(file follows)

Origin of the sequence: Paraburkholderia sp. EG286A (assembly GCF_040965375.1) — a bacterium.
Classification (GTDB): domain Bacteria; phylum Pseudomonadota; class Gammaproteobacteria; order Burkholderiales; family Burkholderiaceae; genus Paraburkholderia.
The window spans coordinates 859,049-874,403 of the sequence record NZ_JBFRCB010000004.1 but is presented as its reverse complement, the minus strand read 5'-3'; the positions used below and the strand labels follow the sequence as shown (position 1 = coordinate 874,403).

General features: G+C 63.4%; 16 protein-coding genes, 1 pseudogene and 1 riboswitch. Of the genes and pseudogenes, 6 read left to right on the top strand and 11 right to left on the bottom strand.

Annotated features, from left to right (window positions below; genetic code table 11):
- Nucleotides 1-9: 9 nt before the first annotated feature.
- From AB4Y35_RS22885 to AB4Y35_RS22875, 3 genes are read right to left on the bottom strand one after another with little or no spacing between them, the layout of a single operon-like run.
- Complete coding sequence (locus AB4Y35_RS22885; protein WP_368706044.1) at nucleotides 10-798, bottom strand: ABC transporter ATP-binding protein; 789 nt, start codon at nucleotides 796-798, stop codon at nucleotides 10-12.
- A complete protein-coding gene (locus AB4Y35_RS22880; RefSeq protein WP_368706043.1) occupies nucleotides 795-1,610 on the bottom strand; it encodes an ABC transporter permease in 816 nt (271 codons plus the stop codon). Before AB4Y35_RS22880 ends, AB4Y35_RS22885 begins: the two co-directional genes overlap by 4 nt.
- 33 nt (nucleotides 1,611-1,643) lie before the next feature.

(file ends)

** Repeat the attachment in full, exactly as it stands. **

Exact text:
Origin of the sequence: Paraburkholderia sp. EG286A (assembly GCF_040965375.1) — a bacterium.
Classification (GTDB): domain Bacteria; phylum Pseudomonadota; class Gammaproteobacteria; order Burkholderiales; family Burkholderiaceae; genus Paraburkholderia.
The window spans coordinates 859,049-874,403 of the sequence record NZ_JBFRCB010000004.1 but is presented as its reverse complement, the minus strand read 5'-3'; the positions used below and the strand labels follow the sequence as shown (position 1 = coordinate 874,403).

General features: G+C 63.4%; 16 protein-coding genes, 1 pseudogene and 1 riboswitch. Of the genes and pseudogenes, 6 read left to right on the top strand and 11 right to left on the bottom strand.

Annotated features, from left to right (window positions below; genetic code table 11):
- Nucleotides 1-9: 9 nt before the first annotated feature.
- From AB4Y35_RS22885 to AB4Y35_RS22875, 3 genes are read right to left on the bottom strand one after another with little or no spacing between them, the layout of a single operon-like run.
- Complete coding sequence (locus AB4Y35_RS22885; protein WP_368706044.1) at nucleotides 10-798, bottom strand: ABC transporter ATP-binding protein; 789 nt, start codon at nucleotides 796-798, stop codon at nucleotides 10-12.
- A complete protein-coding gene (locus AB4Y35_RS22880; RefSeq protein WP_368706043.1) occupies nucleotides 795-1,610 on the bottom strand; it encodes an ABC transporter permease in 816 nt (271 codons plus the stop codon). Before AB4Y35_RS22880 ends, AB4Y35_RS22885 begins: the two co-directional genes overlap by 4 nt.
- 33 nt (nucleotides 1,611-1,643) lie before the next feature.